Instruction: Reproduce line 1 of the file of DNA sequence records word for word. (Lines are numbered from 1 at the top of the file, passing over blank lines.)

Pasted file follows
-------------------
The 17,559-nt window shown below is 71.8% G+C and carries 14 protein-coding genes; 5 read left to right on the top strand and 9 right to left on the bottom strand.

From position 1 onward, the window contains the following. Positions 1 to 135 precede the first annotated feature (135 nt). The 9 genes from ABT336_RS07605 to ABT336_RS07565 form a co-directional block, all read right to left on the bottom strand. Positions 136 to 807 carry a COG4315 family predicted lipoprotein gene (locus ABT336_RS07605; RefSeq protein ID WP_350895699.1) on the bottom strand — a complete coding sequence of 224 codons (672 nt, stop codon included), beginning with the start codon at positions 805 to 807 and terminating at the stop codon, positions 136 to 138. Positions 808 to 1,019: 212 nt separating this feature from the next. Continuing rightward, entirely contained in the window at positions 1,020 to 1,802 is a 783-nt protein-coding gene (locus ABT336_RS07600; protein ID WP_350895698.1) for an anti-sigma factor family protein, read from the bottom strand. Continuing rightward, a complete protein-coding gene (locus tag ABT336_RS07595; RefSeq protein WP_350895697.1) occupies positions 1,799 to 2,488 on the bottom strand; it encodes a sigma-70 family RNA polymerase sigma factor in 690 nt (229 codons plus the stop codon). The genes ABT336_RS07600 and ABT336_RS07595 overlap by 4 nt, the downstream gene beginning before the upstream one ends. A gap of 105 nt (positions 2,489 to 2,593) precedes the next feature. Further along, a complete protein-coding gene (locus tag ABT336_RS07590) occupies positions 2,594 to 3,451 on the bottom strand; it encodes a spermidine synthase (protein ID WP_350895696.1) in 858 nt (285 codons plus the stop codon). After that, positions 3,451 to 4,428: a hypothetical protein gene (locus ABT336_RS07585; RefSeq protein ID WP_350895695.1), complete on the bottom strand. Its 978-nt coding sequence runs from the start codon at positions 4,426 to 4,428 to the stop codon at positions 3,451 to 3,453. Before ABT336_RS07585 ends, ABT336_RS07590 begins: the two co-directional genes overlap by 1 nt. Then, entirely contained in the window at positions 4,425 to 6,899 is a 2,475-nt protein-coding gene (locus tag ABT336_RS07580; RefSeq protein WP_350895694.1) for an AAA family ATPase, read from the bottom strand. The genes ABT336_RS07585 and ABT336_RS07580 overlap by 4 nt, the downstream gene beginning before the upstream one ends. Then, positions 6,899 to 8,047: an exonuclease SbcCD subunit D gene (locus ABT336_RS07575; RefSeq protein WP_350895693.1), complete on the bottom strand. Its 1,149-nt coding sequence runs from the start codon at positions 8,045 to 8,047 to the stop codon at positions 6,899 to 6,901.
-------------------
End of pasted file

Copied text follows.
The 17,559-nt window shown below is 71.8% G+C and carries 14 protein-coding genes; 5 read left to right on the top strand and 9 right to left on the bottom strand.